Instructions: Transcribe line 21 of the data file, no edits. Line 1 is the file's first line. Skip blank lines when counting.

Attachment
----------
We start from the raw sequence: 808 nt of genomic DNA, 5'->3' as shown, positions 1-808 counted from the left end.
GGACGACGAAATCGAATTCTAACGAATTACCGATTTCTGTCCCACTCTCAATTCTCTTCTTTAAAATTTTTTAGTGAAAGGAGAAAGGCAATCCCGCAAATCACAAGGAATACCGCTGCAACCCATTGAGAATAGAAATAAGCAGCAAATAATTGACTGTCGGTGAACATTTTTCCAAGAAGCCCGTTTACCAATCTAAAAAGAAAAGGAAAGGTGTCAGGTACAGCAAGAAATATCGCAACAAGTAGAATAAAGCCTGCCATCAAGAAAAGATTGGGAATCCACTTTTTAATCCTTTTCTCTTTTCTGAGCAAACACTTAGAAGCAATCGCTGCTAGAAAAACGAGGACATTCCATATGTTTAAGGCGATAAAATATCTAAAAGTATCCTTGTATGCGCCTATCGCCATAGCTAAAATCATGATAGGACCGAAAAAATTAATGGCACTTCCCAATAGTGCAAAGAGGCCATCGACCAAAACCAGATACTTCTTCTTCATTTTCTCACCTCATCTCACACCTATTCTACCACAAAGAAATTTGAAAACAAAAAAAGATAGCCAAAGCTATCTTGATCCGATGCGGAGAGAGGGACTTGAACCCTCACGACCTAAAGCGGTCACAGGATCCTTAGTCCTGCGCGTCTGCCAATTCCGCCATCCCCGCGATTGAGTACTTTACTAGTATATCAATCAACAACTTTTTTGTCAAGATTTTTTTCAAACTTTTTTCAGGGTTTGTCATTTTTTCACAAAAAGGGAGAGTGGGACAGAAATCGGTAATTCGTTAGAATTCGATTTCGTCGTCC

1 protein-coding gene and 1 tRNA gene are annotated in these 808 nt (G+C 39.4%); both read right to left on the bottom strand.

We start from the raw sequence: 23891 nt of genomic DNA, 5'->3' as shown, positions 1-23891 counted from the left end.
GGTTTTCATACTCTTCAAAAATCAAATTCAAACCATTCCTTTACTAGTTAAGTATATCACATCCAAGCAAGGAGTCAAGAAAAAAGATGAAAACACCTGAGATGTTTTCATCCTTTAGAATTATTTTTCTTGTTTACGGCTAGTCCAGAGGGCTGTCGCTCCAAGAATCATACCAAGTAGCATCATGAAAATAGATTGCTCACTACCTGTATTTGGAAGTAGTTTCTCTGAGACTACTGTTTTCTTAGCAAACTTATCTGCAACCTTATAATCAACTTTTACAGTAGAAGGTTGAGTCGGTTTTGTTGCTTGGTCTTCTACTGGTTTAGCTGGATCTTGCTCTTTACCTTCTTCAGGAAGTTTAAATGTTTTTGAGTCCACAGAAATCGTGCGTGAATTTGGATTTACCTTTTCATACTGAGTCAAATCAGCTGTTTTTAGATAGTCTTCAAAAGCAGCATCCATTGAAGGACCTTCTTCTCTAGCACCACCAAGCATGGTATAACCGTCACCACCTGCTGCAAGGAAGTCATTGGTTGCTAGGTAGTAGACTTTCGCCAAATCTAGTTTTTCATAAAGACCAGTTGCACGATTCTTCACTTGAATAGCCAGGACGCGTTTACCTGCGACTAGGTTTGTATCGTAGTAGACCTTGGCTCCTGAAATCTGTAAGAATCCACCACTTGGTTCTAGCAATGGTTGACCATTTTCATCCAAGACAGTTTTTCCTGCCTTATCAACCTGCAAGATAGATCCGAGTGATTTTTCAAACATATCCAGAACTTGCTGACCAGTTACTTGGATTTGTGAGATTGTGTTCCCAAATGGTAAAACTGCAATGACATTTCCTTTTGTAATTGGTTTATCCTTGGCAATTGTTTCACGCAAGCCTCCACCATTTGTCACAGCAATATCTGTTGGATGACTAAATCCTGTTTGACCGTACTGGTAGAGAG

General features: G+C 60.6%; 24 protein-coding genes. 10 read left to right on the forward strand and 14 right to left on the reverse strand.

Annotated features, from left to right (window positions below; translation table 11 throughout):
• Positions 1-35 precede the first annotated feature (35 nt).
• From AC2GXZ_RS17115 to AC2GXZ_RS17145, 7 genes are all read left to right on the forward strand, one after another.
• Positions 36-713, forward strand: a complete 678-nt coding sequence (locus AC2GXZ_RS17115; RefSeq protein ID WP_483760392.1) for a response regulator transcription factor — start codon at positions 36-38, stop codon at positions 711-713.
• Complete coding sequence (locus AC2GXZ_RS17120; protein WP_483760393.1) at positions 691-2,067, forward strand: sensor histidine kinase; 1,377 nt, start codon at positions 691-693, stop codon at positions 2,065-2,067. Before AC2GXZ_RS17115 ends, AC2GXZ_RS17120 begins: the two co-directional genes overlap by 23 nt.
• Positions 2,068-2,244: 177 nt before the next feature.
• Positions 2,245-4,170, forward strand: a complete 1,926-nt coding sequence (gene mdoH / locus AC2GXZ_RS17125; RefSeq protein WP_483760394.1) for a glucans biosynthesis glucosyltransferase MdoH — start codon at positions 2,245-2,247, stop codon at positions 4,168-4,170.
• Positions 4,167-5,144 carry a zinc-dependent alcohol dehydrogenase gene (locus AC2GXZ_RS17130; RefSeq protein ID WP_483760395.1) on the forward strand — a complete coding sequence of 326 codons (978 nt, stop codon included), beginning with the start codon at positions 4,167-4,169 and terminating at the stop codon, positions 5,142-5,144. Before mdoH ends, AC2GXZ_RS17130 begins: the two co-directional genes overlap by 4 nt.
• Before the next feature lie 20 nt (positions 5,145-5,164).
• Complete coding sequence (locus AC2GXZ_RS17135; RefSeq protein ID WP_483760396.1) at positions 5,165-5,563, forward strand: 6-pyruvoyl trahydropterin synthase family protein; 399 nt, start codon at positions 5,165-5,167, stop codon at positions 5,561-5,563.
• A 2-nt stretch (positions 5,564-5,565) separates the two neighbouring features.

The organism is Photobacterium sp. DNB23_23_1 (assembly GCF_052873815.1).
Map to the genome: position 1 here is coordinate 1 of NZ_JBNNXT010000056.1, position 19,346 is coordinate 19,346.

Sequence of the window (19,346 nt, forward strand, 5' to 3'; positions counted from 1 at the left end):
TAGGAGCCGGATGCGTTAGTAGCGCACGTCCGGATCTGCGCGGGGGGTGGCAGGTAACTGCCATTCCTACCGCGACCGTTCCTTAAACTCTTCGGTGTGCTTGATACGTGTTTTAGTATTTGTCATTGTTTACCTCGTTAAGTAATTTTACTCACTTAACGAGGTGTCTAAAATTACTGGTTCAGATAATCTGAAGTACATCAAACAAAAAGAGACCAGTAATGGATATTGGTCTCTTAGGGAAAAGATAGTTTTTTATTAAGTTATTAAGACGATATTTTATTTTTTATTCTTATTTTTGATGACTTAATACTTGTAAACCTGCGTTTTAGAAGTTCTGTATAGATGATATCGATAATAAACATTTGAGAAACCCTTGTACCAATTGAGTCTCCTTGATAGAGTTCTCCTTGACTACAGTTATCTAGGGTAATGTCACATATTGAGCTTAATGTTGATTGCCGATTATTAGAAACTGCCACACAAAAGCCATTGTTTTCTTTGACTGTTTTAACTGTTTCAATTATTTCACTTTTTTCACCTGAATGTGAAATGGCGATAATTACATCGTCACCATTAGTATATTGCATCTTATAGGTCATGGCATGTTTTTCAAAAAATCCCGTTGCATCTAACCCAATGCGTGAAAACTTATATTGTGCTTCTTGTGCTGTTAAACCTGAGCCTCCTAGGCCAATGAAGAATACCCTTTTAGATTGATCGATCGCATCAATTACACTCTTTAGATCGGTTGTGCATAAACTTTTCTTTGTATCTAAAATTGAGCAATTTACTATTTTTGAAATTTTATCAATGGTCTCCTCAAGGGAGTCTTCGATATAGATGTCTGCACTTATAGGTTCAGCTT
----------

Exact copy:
TAGGAGCCGGATGCGTTAGTAGCGCACGTCCGGATCTGCGCGGGGGGTGGCAGGTAACTGCCATTCCTACCGCGACCGTTCCTTAAACTCTTCGGTGTGCTTGATACGTGTTTTAGTATTTGTCATTGTTTACCTCGTTAAGTAATTTTACTCACTTAACGAGGTGTCTAAAATTACTGGTTCAGATAATCTGAAGTACATCAAACAAAAAGAGACCAGTAATGGATATTGGTCTCTTAGGGAAAAGATAGTTTTTTATTAAGTTATTAAGACGATATTTTATTTTTTATTCTTATTTTTGATGACTTAATACTTGTAAACCTGCGTTTTAGAAGTTCTGTATAGATGATATCGATAATAAACATTTGAGAAACCCTTGTACCAATTGAGTCTCCTTGATAGAGTTCTCCTTGACTACAGTTATCTAGGGTAATGTCACATATTGAGCTTAATGTTGATTGCCGATTATTAGAAACTGCCACACAAAAGCCATTGTTTTCTTTGACTGTTTTAACTGTTTCAATTATTTCACTTTTTTCACCTGAATGTGAAATGGCGATAATTACATCGTCACCATTAGTATATTGCATCTTATAGGTCATGGCATGTTTTTCAAAAAATCCCGTTGCATCTAACCCAATGCGTGAAAACTTATATTGTGCTTCTTGTGCTGTTAAACCTGAGCCTCCTAGGCCAATGAAGAATACCCTTTTAGATTGATCGATCGCATCAATTACACTCTTTAGATCGGTTGTGCATAAACTTTTCTTTGTATCTAAAATTGAGCAATTTACTATTTTTGAAATTTTATCAATGGTCTCCTCAAGGGAGTCTTCGATATAGATGTCTGCACTTATAGGTTCAGCTT